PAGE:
Invoking hope and creating change through pottery
Creating excitement amidst a peaceful space, Reine So of Kibō Studio shares how her pottery journey transformed into a group of helping hands shaping craft and community.
She started teaching pottery classes part-time while finishing her thesis as a painting major in the early months of 2020. When the Philippines went on lockdown in response to the COVID-19 pandemic, she continued teaching pottery online. This is how Kibō Studio was formed.
Tell us something about yourself.
I’m Reine So. I find so much beauty in the process of slow crafts and handmade things. I enjoy exploring the outdoors, capturing moments on film and the adrenaline of a good sprint or solid boxing combination hits. I’d like to think I am an artist, though sometimes [I’m] still hesitant to call myself one. I create art in the medium of oil paint and ceramics though not as much as before.
Can you share with us your journey into pottery? When did it start and how did it grow?
I was a painting major in UP Diliman College of Fine arts. I started pottery in 2018 under Sir Romanlito Austria for an elective and spent most of my free time in the studio trying and failing before successfully executing my vision because I was taught that with every piece failed or succeeded lies a lesson. I joined the advanced class a year later, and ceramic multiples under Ms. Jezzel Wee. I was asked to train and shadow Sir Austria and become an instructor in a pottery studio in QC and UP Ceramics.
Do you have a routine before making pottery?
I would prepare a cup of coffee, choose a playlist and put it on speaker before preparing my materials, kneading my clay, and starting to throw on the wheel.
What’s one notable creative limit that you were able to overcome and how did you do it?
I was invited to a show amongst other potters and was given approximately two months to prepare. I couldn't think of anything to create so I procrastinated and started only two weeks before the deadline. I am a planner and so it was outside of my comfort zone to do anything spontaneous, but that's what I did. No pen and paper, no plans, just clay, and my tools. I did whatever felt right and I ended up finishing my three semi-sculptural vases in time for the show. It’s important to ditch the planning every now and then and go with your gut.
Kibō Studio started amidst the pandemic, can you tell us how it came to be?
[In] August of 2020, I was able to set up my own online workshop for hand-building pottery with the goal to help out during the pandemic by partnering with NGOs created by my friends. Since then I've been able to lead and instruct 80 workshops online, in-studio, and counting. I was able to form a team of six that can conduct workshops, provide glaze and firing services, and accept and create commissions.
Can you tell us a little bit about your team?
Our team has come a long way. What started out as just a one-woman team working in my bedroom has become a growing team of people from different backgrounds.
Today our little family of six has former baristas, seafarers, and art students. Everyone is driven by Kibō Studio’s main goal: to make pottery more accessible to anyone, anywhere, and to be able to bring hope to all the hearts we touch on the way.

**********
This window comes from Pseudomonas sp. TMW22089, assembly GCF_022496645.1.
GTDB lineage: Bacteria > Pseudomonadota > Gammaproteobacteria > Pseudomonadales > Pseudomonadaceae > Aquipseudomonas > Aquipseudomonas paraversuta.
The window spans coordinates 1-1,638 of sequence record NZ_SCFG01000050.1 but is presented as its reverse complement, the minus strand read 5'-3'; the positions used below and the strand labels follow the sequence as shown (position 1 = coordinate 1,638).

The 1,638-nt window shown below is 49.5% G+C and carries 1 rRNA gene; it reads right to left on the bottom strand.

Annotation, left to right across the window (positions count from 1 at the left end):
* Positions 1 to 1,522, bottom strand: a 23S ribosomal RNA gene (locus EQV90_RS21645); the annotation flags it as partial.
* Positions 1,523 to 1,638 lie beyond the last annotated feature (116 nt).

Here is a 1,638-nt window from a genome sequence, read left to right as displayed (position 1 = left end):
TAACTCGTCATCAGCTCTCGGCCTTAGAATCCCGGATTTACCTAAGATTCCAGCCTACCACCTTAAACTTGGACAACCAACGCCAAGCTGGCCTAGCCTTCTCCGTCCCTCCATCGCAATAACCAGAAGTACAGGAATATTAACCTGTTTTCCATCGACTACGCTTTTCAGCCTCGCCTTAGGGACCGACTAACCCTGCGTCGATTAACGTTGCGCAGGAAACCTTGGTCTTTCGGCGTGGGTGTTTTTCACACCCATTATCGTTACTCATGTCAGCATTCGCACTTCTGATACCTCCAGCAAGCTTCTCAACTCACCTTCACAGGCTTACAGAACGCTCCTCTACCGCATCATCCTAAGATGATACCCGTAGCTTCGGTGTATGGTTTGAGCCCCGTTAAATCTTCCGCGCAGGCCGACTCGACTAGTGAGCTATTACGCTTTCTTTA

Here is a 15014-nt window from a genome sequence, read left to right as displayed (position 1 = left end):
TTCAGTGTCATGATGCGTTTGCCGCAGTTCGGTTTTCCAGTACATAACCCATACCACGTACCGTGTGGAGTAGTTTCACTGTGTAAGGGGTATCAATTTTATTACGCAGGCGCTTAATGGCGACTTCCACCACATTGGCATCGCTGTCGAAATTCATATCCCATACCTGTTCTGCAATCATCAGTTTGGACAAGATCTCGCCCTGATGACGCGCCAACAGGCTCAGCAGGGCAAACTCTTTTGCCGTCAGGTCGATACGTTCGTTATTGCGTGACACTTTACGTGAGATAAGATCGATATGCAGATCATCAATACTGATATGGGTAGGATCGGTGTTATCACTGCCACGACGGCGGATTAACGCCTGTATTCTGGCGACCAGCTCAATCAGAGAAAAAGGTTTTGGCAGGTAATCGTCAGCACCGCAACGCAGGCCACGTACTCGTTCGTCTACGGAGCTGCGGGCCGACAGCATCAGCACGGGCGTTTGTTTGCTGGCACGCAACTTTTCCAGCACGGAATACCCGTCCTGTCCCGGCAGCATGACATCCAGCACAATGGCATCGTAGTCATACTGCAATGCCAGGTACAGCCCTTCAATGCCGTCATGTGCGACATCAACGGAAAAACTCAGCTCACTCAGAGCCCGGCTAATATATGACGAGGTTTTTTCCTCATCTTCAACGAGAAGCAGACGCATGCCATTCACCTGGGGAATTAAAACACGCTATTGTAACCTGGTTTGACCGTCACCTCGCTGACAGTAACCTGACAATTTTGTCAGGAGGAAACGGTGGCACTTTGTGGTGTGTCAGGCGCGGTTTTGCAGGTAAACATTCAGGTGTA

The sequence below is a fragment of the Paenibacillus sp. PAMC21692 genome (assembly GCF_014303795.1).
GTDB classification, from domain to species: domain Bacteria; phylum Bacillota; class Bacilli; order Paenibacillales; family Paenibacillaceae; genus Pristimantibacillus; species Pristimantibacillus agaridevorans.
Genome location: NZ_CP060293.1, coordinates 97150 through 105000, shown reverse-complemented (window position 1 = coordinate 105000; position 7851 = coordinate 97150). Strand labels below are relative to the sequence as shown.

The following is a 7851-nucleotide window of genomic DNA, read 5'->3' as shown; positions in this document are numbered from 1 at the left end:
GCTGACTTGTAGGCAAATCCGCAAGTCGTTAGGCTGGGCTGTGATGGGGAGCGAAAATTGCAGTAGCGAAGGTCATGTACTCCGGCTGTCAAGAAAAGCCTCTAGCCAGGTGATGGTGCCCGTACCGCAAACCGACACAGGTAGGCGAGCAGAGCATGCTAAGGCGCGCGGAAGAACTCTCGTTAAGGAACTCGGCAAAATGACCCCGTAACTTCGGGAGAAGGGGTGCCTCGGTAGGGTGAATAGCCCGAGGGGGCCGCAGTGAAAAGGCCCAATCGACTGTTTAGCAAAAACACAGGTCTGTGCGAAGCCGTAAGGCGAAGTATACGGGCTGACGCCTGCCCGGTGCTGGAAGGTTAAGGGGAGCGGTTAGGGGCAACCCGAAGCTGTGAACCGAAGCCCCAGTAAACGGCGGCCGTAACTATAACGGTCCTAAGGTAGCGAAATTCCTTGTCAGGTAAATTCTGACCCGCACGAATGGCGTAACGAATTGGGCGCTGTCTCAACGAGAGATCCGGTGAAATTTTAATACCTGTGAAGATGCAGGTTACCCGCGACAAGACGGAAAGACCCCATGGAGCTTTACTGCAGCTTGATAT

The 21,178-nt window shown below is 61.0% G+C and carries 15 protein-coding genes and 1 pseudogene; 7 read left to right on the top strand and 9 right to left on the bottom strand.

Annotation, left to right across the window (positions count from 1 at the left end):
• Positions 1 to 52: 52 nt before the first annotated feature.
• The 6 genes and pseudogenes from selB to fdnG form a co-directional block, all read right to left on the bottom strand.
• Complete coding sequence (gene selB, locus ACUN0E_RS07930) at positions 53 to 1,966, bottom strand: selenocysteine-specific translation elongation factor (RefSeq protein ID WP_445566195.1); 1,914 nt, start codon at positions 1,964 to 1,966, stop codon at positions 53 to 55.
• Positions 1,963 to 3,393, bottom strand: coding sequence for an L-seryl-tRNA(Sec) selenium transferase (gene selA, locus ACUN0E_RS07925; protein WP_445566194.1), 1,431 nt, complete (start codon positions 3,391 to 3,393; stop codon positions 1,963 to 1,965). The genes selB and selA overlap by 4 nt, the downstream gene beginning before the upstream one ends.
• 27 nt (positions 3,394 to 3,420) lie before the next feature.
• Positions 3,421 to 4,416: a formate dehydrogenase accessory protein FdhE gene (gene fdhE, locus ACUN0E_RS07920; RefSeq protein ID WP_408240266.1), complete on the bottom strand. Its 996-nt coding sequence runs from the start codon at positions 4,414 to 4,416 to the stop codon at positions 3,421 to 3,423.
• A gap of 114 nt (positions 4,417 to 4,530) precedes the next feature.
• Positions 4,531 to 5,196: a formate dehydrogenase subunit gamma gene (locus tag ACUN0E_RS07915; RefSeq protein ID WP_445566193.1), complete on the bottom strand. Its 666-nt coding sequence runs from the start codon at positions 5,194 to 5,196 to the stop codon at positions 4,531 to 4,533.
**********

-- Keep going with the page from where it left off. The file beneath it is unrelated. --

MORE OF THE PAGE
We saw the Tagalog and Japanese meaning of Kibō. Could you share with us how this translates to the craft of pottery for your studio?
I chose the name Kibō because I wanted to invoke that message [of helping NGOs during the pandemic] to our students and team during such a trying time. A time and place where everyone is welcome to slow down, get in touch with a relieving, tactile experience, and create something useful, from a lump of clay into a ceramic—something that could be part of our everyday life. A time and place away from work, a two-and-a-half-hour session to take a breather for ourselves and learn not just the skill but the theory of pottery.
Can you tell us more about the classes you hold?
We started with online hand-building workshops where we sent [each participant] a ceramic starter kit containing all they need to start the pottery craft, alongside an invite to a live Zoom class that I teach. We started in-studio classes just this year with wheel classes with an option for a single session or a full course creating cups, bowls, and plates on the pottery wheel. We also teach students how to glaze their works on their last day of the full course wheel class. All are beginner-friendly, with no experience needed to start.
[With such a close-knit and yet collaborative atmosphere in the studio] How was the collaboration on the apron designs with the Gouache team? What were you looking for that would fit you and your team’s routine in the studio?
Ann was really nice and accommodating. She was able to picture what we wanted for a potter's apron quickly and I loved that Gouache’s colors are fit for Kibō’s branding.
Where can we see and appreciate more of the studio’s work?
Most of our studio’s work is in our studio in Poblacion, with some photos in our instagram. We will be posting some on our website for sale in the coming months too.
What’s one advice or message you want to give to other creatives in your field?
It's important to practice, be consistent and disciplined. If you really want to reach a certain level in a skill or achieve a goal, it is important to hone your craft by being patient [and taking] small steps. These small things can accumulate into bigger opportunities.
Surround yourself with creatives to discuss your craft, learn from them, and share what you’ve experienced as well. It's important to have healthy discourse among the community in the same field.
In a fast paced world, slowing down doesn’t necessarily mean there is no progress. As pottery being a product of time and patience among other factors, Reine So and the whole Kibō Studio team found a way to share their craft as a relaxing experience for everyone.